“As trailers are passively pulled by a tractor, adding regenerative braking to one of its axles to charge an onboard battery or the tractor’s battery seems possible,” White says. “Truck bodies may have different challenges due to available space and loads placed on a single-axle chassis.”
With all its advancements, solar power cannot generate enough power to run a system as demanding as today’s electric TRU with the usable rooftop space of a semi-trailer, White says. But it can supplement power to the battery, effectively increasing its capacity much like regenerative braking.
“A problem that has always plagued solar energy harvesting is the role weather and seasonal changes play on energy generation,” White says. “There are regions of North America that get an abundance of sun during the year. In these areas, solar energy harvesting would provide the greatest amount of energy. However, as you travel northward, and with the onset of winter, days get shorter, and the sun hangs lower in the sky, all impacting the performance of solar harvesting.”
White further cautions that, due to the mobile nature of trailers, finding sunlight not hindered by tall buildings in urban areas may be challenging depending on the time of day or season. This reduces the effectiveness of solar harvesting and the ability to add power to the battery.
“Unfortunately for solar, it still faces hurdles of rainy days or dense overcast, further impacting its potential to provide added power to the battery,” he says.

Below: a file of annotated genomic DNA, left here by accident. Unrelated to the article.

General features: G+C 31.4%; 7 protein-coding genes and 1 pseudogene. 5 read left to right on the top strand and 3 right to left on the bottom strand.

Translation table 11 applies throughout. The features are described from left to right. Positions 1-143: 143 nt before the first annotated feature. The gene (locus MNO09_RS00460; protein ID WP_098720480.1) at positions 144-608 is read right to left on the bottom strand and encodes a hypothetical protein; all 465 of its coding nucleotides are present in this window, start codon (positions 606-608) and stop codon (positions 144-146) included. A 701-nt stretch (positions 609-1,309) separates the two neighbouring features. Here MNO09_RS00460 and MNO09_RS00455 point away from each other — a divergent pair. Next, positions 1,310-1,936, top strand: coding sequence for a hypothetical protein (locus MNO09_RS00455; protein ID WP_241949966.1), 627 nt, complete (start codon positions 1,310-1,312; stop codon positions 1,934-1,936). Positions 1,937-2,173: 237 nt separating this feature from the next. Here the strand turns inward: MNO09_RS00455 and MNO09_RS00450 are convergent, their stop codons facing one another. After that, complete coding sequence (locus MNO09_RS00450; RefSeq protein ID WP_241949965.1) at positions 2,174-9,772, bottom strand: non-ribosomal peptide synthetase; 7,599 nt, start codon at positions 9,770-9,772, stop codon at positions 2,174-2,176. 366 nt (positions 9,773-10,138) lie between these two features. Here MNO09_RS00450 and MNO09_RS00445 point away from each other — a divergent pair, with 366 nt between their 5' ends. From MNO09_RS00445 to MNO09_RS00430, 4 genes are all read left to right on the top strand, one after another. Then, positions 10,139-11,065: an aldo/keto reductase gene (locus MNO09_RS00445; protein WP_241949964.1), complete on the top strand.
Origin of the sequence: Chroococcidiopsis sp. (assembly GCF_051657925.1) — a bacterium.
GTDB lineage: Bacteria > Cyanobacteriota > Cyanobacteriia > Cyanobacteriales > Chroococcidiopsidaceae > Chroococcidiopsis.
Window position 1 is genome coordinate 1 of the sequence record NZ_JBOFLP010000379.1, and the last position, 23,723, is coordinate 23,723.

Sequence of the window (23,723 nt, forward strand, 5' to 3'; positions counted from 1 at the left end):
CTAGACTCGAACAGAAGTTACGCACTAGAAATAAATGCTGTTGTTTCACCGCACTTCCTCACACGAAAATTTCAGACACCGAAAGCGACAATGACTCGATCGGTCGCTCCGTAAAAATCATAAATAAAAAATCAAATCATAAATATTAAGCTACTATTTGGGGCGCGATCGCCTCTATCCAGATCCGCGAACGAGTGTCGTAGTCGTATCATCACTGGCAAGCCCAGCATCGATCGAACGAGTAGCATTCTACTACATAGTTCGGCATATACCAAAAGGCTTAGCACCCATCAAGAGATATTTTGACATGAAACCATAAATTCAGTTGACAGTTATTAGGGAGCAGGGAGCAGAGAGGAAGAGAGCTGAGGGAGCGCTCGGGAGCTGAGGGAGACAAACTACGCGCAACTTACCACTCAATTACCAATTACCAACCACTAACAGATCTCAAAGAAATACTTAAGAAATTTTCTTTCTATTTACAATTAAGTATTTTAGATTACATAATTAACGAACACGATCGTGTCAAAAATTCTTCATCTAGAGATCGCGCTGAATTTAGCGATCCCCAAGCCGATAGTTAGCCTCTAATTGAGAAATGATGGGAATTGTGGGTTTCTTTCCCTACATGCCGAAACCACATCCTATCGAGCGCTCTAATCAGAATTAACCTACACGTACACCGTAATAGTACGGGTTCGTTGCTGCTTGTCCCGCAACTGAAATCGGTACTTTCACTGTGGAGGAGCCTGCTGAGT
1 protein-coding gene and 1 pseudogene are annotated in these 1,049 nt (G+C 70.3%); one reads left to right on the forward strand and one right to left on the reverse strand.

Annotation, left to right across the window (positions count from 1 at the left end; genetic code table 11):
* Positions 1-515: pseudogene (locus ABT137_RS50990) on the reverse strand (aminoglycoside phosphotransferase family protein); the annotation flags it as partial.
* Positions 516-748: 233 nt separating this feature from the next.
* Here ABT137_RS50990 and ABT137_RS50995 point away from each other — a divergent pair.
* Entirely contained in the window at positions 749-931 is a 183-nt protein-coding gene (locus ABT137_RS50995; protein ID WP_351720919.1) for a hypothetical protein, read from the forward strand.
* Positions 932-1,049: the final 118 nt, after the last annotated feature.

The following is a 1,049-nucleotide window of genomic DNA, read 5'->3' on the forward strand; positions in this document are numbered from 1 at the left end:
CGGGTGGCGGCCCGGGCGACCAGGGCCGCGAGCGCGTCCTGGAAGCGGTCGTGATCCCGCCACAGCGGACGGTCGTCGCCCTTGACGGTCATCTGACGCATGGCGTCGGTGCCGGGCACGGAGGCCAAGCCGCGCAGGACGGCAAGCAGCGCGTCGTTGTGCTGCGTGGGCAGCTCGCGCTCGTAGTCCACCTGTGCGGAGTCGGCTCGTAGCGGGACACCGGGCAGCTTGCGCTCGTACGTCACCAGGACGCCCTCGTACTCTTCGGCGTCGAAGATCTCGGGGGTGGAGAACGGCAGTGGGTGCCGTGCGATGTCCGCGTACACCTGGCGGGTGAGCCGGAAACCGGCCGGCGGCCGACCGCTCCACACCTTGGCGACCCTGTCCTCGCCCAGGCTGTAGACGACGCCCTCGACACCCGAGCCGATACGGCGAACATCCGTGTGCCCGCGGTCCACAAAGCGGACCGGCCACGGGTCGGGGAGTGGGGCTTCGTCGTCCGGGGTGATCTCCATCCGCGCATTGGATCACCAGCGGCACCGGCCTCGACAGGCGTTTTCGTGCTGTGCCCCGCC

All-Electric Trailers of Tomorrow
White says the trucking industry isn’t that far off—perhaps ten years or so—from all-electric tractors pulling all-electric trailers behind them being commonplace on our roadways. And, many of these trucks will likely be autonomous.
“In fact, several manufacturers have already started work on driverless tractors,” he says. “As tractor manufacturers approach this goal, trailer manufacturers wanting acceptance into this market will need to either partner with a tractor manufacturer or have a smart trailer ready to interface with the tractor. This is not an easy task as protocols and standards have yet to be established.”
White says within the next few years, advancements in trailer electrification will give way to an engineless TRU for both last-mile delivery and long-haul trucking. As these semi-trailers grow in sophistication, fleets would be wise to find partners in this space—including OEMs, suppliers, and utilities—to accomplish their sustainability goals together.
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ARE FLEETS INVESTING IN ELECTRIFICATION PLAYING WITH FIRE?
There are plenty of examples of electric vehicle fires in the media and on the internet, but does this mean they are more prone to catch fire or burn than other types of vehicles?
“The number of incidents may seem high, but when looked at more closely, the number of EV fires to car gasoline fires is far less,” says Great Dane Electrification Product Manager Colby White.
According to a July 2021 article from Forbes, between 2012-2020, there has been approximately one Tesla vehicle fire for every 205 million miles traveled. By comparison, data from the National Fire Protection Association and U.S. Department of Transportation shows that in the U.S. there is a vehicle fire for every 19 million miles traveled.
There are several ways an EV battery can catch fire, but most are preventable. White noted that a fire may result due to something missed or done incorrectly during the manufacturing process, or it can be due to an external force such as abuse or mishandling the battery where it is physically damaged.
Fires have also been started when something has punctured the case exposing the battery to foreign matter.
“Of course, the same can be said for other vessels that store energy, including gasoline tanks and oil containers. And like gasoline and oil products, EV batteries can catch fire if safeguards are bypassed or ignored,” White says. “However, unlike gas and oils, EV batteries rarely start with an explosion. They often have indicators of a problem before something more catastrophic happens.”